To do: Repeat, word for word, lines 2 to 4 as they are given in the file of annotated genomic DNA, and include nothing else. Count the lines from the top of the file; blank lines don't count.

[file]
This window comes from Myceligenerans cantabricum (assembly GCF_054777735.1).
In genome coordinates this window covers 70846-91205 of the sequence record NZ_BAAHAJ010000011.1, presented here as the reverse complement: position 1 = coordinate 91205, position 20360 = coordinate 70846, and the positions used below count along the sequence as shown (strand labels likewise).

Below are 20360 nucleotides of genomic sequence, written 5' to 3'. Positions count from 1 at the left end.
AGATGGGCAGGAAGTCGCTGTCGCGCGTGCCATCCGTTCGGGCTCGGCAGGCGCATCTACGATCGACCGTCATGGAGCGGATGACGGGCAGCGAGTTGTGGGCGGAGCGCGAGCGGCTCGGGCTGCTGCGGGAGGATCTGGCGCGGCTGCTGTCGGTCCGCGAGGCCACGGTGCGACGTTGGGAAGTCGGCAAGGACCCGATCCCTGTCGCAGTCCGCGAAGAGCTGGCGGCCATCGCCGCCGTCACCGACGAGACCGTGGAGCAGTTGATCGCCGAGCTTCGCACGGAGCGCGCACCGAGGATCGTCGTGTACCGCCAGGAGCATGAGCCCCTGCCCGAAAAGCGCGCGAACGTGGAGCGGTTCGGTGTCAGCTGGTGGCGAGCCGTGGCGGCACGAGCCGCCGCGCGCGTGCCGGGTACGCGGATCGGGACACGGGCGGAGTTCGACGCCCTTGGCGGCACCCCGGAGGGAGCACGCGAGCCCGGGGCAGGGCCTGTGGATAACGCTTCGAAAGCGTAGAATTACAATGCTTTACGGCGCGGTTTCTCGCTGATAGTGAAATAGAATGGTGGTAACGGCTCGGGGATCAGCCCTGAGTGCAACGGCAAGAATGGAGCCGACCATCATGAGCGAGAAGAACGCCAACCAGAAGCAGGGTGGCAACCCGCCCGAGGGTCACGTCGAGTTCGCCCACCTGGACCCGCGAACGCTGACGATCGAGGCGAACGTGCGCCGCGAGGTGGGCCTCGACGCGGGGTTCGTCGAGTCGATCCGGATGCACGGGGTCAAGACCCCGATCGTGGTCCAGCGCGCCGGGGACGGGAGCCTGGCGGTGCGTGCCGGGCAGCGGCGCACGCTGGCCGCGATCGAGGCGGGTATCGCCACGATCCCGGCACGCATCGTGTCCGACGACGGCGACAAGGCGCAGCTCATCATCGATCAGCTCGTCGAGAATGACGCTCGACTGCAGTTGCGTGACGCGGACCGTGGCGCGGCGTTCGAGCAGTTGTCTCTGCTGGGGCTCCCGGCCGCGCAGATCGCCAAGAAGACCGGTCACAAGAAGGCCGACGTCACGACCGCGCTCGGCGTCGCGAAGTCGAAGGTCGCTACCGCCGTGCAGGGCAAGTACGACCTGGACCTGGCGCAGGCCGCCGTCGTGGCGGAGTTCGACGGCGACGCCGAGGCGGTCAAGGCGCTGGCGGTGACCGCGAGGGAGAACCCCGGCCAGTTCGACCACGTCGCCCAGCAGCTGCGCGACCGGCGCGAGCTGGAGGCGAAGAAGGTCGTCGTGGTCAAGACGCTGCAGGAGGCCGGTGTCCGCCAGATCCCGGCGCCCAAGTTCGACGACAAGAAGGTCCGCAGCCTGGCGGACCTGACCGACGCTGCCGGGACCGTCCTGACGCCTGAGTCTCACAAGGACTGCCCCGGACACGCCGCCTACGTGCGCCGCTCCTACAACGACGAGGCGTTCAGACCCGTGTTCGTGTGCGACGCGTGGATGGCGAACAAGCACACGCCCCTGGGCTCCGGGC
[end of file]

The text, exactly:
In genome coordinates this window covers 70846-91205 of the sequence record NZ_BAAHAJ010000011.1, presented here as the reverse complement: position 1 = coordinate 91205, position 20360 = coordinate 70846, and the positions used below count along the sequence as shown (strand labels likewise).

Below are 20360 nucleotides of genomic sequence, written 5' to 3'. Positions count from 1 at the left end.
AGATGGGCAGGAAGTCGCTGTCGCGCGTGCCATCCGTTCGGGCTCGGCAGGCGCATCTACGATCGACCGTCATGGAGCGGATGACGGGCAGCGAGTTGTGGGCGGAGCGCGAGCGGCTCGGGCTGCTGCGGGAGGATCTGGCGCGGCTGCTGTCGGTCCGCGAGGCCACGGTGCGACGTTGGGAAGTCGGCAAGGACCCGATCCCTGTCGCAGTCCGCGAAGAGCTGGCGGCCATCGCCGCCGTCACCGACGAGACCGTGGAGCAGTTGATCGCCGAGCTTCGCACGGAGCGCGCACCGAGGATCGTCGTGTACCGCCAGGAGCATGAGCCCCTGCCCGAAAAGCGCGCGAACGTGGAGCGGTTCGGTGTCAGCTGGTGGCGAGCCGTGGCGGCACGAGCCGCCGCGCGCGTGCCGGGTACGCGGATCGGGACACGGGCGGAGTTCGACGCCCTTGGCGGCACCCCGGAGGGAGCACGCGAGCCCGGGGCAGGGCCTGTGGATAACGCTTCGAAAGCGTAGAATTACAATGCTTTACGGCGCGGTTTCTCGCTGATAGTGAAATAGAATGGTGGTAACGGCTCGGGGATCAGCCCTGAGTGCAACGGCAAGAATGGAGCCGACCATCATGAGCGAGAAGAACGCCAACCAGAAGCAGGGTGGCAACCCGCCCGAGGGTCACGTCGAGTTCGCCCACCTGGACCCGCGAACGCTGACGATCGAGGCGAACGTGCGCCGCGAGGTGGGCCTCGACGCGGGGTTCGTCGAGTCGATCCGGATGCACGGGGTCAAGACCCCGATCGTGGTCCAGCGCGCCGGGGACGGGAGCCTGGCGGTGCGTGCCGGGCAGCGGCGCACGCTGGCCGCGATCGAGGCGGGTATCGCCACGATCCCGGCACGCATCGTGTCCGACGACGGCGACAAGGCGCAGCTCATCATCGATCAGCTCGTCGAGAATGACGCTCGACTGCAGTTGCGTGACGCGGACCGTGGCGCGGCGTTCGAGCAGTTGTCTCTGCTGGGGCTCCCGGCCGCGCAGATCGCCAAGAAGACCGGTCACAAGAAGGCCGACGTCACGACCGCGCTCGGCGTCGCGAAGTCGAAGGTCGCTACCGCCGTGCAGGGCAAGTACGACCTGGACCTGGCGCAGGCCGCCGTCGTGGCGGAGTTCGACGGCGACGCCGAGGCGGTCAAGGCGCTGGCGGTGACCGCGAGGGAGAACCCCGGCCAGTTCGACCACGTCGCCCAGCAGCTGCGCGACCGGCGCGAGCTGGAGGCGAAGAAGGTCGTCGTGGTCAAGACGCTGCAGGAGGCCGGTGTCCGCCAGATCCCGGCGCCCAAGTTCGACGACAAGAAGGTCCGCAGCCTGGCGGACCTGACCGACGCTGCCGGGACCGTCCTGACGCCTGAGTCTCACAAGGACTGCCCCGGACACGCCGCCTACGTGCGCCGCTCCTACAACGACGAGGCGTTCAGACCCGTGTTCGTGTGCGACGCGTGGATGGCGAACAAGCACACGCCCCTGGGCTCCGGGC